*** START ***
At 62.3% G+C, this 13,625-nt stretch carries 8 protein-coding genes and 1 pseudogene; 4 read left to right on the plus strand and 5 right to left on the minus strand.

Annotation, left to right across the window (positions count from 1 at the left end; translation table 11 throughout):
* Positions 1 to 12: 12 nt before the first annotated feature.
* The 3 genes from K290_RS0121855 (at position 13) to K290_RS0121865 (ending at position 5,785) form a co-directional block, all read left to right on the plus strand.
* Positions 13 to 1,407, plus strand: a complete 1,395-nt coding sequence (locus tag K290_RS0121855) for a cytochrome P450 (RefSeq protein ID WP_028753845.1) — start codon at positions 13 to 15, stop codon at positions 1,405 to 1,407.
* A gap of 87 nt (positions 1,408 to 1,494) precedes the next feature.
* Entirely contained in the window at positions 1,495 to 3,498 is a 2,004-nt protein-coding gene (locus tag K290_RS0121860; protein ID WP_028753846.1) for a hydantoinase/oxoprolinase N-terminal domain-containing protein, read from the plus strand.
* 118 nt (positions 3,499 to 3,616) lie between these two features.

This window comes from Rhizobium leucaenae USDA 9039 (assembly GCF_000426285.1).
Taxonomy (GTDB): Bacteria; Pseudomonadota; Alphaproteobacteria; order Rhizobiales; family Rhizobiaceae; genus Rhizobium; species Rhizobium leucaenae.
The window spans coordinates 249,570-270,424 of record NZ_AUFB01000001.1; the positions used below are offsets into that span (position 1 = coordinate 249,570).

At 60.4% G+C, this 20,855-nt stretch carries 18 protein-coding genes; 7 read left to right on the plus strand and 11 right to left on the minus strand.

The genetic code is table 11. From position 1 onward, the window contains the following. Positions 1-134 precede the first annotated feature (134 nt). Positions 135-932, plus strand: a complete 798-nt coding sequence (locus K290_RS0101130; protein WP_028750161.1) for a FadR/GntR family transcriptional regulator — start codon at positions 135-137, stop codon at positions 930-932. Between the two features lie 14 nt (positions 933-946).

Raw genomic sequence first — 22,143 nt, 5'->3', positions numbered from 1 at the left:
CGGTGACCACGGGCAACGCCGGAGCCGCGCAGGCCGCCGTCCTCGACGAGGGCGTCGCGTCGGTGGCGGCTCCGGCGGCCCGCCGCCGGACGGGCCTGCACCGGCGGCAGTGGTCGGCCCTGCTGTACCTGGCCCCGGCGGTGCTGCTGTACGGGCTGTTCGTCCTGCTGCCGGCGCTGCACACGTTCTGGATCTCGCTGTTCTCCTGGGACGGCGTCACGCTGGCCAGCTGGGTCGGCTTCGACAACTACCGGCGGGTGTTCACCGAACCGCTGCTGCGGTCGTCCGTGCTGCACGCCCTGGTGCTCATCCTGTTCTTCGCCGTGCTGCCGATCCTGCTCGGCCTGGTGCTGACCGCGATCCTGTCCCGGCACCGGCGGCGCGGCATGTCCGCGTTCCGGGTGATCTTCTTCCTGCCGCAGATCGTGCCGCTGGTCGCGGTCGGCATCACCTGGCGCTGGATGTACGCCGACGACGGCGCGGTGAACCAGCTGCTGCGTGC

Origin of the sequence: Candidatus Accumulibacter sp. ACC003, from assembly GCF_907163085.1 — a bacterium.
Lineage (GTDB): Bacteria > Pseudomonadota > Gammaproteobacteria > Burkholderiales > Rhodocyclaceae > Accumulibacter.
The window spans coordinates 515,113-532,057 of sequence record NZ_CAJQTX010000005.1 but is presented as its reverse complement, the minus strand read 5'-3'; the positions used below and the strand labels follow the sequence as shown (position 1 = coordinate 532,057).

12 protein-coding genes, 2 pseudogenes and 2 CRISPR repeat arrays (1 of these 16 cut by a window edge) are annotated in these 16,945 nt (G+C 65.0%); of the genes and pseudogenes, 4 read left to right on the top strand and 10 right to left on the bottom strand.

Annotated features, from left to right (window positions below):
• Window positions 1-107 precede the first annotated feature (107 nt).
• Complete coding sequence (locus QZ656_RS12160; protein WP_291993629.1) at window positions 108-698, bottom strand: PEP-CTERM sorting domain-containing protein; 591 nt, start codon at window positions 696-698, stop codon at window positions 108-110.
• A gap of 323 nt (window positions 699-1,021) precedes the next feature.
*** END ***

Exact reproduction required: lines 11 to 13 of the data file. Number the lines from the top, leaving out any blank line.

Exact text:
The window spans coordinates 249,570-270,424 of record NZ_AUFB01000001.1; the positions used below are offsets into that span (position 1 = coordinate 249,570).

At 60.4% G+C, this 20,855-nt stretch carries 18 protein-coding genes; 7 read left to right on the plus strand and 11 right to left on the minus strand.

The genetic code is table 11. From position 1 onward, the window contains the following. Positions 1-134 precede the first annotated feature (134 nt). Positions 135-932, plus strand: a complete 798-nt coding sequence (locus K290_RS0101130; protein WP_028750161.1) for a FadR/GntR family transcriptional regulator — start codon at positions 135-137, stop codon at positions 930-932. Between the two features lie 14 nt (positions 933-946).